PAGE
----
Every year – especially in the summer time – millions of Americans take to the roads on their motorcycles. It is a leisure activity for some, and a main source of transportation for others. Louisiana’s best motorcycle accident lawyers know the roads and the arguments made when and accident occurs. There are quite a few benefits to riding a motorcycle instead of driving a car, such as lower insurance rates, less gas consumption, and – let’s face it – it’s just plain fun. Motorcyclists have every right to operate these vehicles on our nation’s roadways, assuming that they are properly licensed. New Orleans best motorcycle lawyers make sure that if you get into an accident you will receive the money you deserve. Unfortunately, the downside is that throughout the country every day motorcyclists are involved in serious, and potentially fatal, accidents involving other vehicles.
Although some people may assume otherwise, motorcyclists have the same rights as drivers who are in a passenger vehicle, pickup truck, or sports utility vehicle. Motorcyclists have the same obligations too, such as driving at an appropriate speed, signaling turns, and operating their vehicles in accordance with the traffic and weather conditions at any given moment. Many motorcyclists take additional precautions as well, which can include wearing a helmet and other approved safety gear, or perhaps wearing bright colors when riding to improve how visible they are to other drivers. However, it seems that no matter how many precautions or how intent motorcyclists are on driving defensively, some will still be struck and injured by other vehicles.
There are a variety of non-profit and government entities that recognize the danger posed to motorcycle riders, and many people have probably seen efforts to increase awareness of motorcycles on the roads. The National Highway Traffic Safety Administration, for example, encourages a “Share the Road” program in an effort to ensure that drivers in passenger vehicles are on the lookout for motorcyclists. Private organizations are involved in similar efforts, particularly those who make an effort to advocate for the rights of motorcycle riders and passengers. Raising awareness and attempting to make drivers aware that motorcycles are on the roads too is a laudable goal, but the effectiveness of these efforts can be questioned by motorcyclists and their family members who see the serious repercussions of a collision involving a motorcycle and another vehicle.
These types of accidents can leave a motorcyclists or a passenger with severe injuries. Riders and their passengers don’t have the benefit of being encased in a metal frame like drivers and passengers in other vehicles, and as a result the injuries they suffer in these collisions can be of a far greater magnitude than someone in a car or truck could experience. Motorcyclists who are in a car collision will often suffer from broken bones, road rash, internal injuries, and even head trauma – regardless of whether or not they were wearing a helmet.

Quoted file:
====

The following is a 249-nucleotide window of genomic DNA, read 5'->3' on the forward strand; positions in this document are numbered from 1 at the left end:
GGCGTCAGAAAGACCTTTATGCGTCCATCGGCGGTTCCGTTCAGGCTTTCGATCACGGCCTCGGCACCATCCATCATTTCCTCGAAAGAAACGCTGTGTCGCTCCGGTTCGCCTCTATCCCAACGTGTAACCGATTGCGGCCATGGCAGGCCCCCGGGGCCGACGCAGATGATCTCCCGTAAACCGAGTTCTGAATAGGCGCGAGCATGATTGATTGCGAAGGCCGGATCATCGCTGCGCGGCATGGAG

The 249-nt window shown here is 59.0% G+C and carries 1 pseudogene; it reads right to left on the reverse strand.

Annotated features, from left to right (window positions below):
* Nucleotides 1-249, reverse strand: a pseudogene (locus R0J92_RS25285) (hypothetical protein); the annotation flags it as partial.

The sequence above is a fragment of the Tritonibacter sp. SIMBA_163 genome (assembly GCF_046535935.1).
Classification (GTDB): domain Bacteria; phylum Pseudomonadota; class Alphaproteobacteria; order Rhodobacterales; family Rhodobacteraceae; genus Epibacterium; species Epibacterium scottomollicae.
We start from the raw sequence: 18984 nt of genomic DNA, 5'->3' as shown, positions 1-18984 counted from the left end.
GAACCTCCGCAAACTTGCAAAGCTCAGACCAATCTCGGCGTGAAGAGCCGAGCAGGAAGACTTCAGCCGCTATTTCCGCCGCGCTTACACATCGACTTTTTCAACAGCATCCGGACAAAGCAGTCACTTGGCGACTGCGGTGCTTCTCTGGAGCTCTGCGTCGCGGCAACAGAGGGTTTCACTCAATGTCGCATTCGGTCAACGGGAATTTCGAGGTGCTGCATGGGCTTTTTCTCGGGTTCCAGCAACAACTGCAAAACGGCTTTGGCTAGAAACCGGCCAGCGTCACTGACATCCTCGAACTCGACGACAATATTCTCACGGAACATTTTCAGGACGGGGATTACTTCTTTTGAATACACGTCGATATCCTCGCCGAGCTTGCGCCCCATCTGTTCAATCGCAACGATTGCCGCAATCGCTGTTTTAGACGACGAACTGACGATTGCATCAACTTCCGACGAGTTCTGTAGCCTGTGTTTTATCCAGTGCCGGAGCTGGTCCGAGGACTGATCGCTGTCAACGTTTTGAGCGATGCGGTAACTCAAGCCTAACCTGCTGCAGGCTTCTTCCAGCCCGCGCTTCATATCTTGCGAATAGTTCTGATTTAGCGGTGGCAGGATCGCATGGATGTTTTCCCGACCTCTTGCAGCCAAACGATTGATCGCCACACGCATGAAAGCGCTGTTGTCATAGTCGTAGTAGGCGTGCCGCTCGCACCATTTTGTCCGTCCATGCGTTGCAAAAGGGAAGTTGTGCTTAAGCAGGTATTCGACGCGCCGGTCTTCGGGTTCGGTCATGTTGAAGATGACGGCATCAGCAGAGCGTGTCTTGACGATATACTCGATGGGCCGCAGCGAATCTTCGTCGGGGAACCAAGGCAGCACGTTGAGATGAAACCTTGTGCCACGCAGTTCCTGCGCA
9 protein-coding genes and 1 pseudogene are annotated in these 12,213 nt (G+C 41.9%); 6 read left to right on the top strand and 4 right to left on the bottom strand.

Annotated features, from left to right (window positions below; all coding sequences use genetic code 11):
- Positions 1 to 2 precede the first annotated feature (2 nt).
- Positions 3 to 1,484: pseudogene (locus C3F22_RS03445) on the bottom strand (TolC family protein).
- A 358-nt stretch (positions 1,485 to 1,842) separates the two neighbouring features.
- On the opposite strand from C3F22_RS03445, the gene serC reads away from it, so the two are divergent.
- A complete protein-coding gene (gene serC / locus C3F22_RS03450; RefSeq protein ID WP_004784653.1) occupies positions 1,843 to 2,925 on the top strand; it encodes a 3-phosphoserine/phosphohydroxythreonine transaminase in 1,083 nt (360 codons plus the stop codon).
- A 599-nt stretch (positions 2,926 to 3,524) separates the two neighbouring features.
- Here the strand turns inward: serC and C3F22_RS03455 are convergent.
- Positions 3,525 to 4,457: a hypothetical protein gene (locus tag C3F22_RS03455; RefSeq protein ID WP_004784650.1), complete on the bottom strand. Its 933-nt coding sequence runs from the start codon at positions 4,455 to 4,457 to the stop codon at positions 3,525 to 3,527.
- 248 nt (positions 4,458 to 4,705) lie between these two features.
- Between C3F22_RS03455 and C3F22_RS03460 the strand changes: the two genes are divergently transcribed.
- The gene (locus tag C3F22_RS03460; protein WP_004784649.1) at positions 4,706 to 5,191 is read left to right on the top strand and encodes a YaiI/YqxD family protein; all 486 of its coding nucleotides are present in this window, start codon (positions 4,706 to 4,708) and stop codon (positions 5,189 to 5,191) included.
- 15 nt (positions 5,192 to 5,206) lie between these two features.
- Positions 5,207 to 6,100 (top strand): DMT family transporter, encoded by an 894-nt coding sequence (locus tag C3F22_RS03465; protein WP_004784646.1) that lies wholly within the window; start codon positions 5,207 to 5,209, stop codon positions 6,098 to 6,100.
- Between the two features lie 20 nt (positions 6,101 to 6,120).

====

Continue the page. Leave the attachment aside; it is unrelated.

If an injured motorcyclist decides to pursue a personal injury lawsuit against a driver who caused the accident, the defense strategy may involve a concentrated effort to shift the blame. The defense effort may attempt to paint a motorcyclist as reckless for riding a motorcycle to begin with, or the effort may attempt to blame a sudden turn or swerve on the motorcyclist. However, as much as a defense effort may want to paint the motorcyclist as the party at fault in these types of accidents, motorcyclists can prevail if the evidence is in their favor.
One of the most important pieces of evidence in any car accident, but especially in one involving a motorcycle, is the police report concerning the investigation conducted by law enforcement officials at the scene of the crash. These police reports often attempt to determine who was at fault for the accident, and why. Did the driver forget to check a blindspot when changing lanes? Did the driver make a turn while failing to observe a motorcycle coming from the other direction? Or was the driver distracted by an electronic device or something else in the car that diverted attention away from the task of driving? All of these causes, among many others, may come into play in an accident that involves a motorcycle. Any conclusions made in a police report could prove to be crucial to the success of a claim.